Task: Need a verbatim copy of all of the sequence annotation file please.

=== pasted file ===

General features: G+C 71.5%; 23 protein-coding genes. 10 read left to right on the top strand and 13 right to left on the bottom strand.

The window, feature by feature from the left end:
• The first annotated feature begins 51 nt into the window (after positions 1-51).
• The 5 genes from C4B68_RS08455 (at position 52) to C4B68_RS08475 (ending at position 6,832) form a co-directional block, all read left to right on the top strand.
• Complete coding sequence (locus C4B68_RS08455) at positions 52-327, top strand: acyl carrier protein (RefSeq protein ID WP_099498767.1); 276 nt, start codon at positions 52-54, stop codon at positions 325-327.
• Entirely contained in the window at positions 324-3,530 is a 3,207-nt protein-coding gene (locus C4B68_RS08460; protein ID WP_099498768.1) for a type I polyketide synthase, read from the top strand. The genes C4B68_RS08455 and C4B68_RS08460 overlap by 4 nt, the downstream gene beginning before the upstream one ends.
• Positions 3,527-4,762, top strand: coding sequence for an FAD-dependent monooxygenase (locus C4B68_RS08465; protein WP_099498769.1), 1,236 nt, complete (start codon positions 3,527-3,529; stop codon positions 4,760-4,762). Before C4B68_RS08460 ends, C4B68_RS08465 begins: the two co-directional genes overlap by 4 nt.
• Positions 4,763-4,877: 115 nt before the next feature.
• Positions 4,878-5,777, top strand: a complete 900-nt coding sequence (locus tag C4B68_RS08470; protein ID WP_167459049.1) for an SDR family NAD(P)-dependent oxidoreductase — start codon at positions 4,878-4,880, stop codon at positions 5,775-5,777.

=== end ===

General features: G+C 71.5%; 23 protein-coding genes. 10 read left to right on the top strand and 13 right to left on the bottom strand.

The window, feature by feature from the left end:
• The first annotated feature begins 51 nt into the window (after positions 1-51).
• The 5 genes from C4B68_RS08455 (at position 52) to C4B68_RS08475 (ending at position 6,832) form a co-directional block, all read left to right on the top strand.
• Complete coding sequence (locus C4B68_RS08455) at positions 52-327, top strand: acyl carrier protein (RefSeq protein ID WP_099498767.1); 276 nt, start codon at positions 52-54, stop codon at positions 325-327.
• Entirely contained in the window at positions 324-3,530 is a 3,207-nt protein-coding gene (locus C4B68_RS08460; protein ID WP_099498768.1) for a type I polyketide synthase, read from the top strand. The genes C4B68_RS08455 and C4B68_RS08460 overlap by 4 nt, the downstream gene beginning before the upstream one ends.
• Positions 3,527-4,762, top strand: coding sequence for an FAD-dependent monooxygenase (locus C4B68_RS08465; protein WP_099498769.1), 1,236 nt, complete (start codon positions 3,527-3,529; stop codon positions 4,760-4,762). Before C4B68_RS08460 ends, C4B68_RS08465 begins: the two co-directional genes overlap by 4 nt.
• Positions 4,763-4,877: 115 nt before the next feature.
• Positions 4,878-5,777, top strand: a complete 900-nt coding sequence (locus tag C4B68_RS08470; protein ID WP_167459049.1) for an SDR family NAD(P)-dependent oxidoreductase — start codon at positions 4,878-4,880, stop codon at positions 5,775-5,777.